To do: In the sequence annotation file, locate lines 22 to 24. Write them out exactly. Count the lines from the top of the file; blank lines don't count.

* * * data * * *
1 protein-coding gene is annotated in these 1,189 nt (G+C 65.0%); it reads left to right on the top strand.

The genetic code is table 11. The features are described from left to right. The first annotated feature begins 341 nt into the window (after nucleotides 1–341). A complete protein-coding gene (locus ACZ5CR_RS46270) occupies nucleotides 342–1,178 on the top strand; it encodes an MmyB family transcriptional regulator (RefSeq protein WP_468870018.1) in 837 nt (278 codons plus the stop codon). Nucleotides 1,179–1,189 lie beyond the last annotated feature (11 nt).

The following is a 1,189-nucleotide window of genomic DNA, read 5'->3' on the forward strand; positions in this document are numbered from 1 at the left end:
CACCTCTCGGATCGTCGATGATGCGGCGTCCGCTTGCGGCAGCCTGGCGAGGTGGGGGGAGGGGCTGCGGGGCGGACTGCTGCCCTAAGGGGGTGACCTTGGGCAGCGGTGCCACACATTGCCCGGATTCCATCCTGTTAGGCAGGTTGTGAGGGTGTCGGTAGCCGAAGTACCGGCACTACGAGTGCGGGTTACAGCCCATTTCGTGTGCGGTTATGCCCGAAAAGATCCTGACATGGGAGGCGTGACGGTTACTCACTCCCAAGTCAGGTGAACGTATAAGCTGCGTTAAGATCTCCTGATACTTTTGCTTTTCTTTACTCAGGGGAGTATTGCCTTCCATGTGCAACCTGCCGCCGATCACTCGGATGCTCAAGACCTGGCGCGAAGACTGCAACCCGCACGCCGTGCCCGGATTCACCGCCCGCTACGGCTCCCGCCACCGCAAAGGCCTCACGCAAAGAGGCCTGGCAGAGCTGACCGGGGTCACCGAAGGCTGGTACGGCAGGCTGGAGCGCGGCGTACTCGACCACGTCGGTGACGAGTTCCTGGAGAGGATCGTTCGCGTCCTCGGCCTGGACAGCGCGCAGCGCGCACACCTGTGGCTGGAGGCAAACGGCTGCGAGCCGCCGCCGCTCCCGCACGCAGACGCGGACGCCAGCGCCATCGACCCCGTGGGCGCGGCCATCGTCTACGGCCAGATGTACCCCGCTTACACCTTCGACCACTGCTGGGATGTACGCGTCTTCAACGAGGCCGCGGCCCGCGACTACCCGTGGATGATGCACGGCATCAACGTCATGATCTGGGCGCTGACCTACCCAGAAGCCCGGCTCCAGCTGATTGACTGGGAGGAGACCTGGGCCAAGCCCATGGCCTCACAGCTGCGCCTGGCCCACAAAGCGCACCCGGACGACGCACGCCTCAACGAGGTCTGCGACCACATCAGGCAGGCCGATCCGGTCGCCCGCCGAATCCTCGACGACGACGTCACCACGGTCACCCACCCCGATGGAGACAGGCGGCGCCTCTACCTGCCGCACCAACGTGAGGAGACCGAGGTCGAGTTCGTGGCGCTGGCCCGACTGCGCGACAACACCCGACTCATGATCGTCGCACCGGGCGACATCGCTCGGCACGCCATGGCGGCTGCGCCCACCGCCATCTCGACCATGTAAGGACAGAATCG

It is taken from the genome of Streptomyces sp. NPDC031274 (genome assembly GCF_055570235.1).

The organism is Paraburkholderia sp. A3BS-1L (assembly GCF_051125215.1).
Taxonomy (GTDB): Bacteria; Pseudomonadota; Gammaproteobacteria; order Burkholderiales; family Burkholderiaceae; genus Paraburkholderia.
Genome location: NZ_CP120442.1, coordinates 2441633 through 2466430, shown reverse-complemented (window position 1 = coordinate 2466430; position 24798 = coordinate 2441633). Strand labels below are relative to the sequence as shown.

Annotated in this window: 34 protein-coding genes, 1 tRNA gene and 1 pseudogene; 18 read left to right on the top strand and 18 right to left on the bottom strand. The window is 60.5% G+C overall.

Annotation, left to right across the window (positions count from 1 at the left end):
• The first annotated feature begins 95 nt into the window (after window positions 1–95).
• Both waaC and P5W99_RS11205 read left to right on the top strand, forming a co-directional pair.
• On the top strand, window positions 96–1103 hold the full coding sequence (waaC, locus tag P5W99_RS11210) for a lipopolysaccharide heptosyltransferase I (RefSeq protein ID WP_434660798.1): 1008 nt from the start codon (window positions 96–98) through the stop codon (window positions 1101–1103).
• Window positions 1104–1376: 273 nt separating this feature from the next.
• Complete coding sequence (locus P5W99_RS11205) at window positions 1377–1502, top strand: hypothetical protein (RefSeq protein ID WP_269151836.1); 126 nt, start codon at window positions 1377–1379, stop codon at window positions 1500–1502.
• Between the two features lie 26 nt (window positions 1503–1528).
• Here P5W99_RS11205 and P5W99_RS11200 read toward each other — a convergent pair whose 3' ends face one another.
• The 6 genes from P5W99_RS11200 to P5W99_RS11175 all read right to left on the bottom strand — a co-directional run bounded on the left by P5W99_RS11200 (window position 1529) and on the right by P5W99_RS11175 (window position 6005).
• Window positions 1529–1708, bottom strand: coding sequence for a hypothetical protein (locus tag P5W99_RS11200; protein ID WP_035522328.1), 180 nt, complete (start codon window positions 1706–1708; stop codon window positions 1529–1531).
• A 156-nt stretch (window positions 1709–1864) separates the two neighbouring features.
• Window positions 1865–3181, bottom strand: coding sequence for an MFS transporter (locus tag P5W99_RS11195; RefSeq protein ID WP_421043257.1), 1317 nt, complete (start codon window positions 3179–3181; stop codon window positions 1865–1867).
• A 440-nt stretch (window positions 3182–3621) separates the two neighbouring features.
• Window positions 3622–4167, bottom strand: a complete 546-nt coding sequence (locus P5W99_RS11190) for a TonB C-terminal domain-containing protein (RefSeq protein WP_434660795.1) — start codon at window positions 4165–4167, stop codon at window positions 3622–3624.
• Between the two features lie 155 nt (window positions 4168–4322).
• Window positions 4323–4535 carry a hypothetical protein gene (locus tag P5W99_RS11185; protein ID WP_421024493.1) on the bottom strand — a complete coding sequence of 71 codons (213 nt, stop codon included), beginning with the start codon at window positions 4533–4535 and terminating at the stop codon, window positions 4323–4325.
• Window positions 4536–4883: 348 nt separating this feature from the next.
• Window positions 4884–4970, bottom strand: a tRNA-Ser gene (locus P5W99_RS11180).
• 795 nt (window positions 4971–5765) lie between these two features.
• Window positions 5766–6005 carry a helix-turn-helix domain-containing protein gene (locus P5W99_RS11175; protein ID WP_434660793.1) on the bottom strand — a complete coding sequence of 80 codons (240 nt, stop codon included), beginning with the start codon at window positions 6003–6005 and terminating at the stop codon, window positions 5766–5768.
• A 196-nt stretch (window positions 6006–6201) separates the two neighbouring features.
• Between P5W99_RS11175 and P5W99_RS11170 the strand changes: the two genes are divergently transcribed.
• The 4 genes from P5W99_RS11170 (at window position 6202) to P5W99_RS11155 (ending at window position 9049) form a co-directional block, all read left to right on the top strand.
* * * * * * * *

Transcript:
• A 440-nt stretch (window positions 3182–3621) separates the two neighbouring features.
• Window positions 3622–4167, bottom strand: a complete 546-nt coding sequence (locus P5W99_RS11190) for a TonB C-terminal domain-containing protein (RefSeq protein WP_434660795.1) — start codon at window positions 4165–4167, stop codon at window positions 3622–3624.
• Between the two features lie 155 nt (window positions 4168–4322).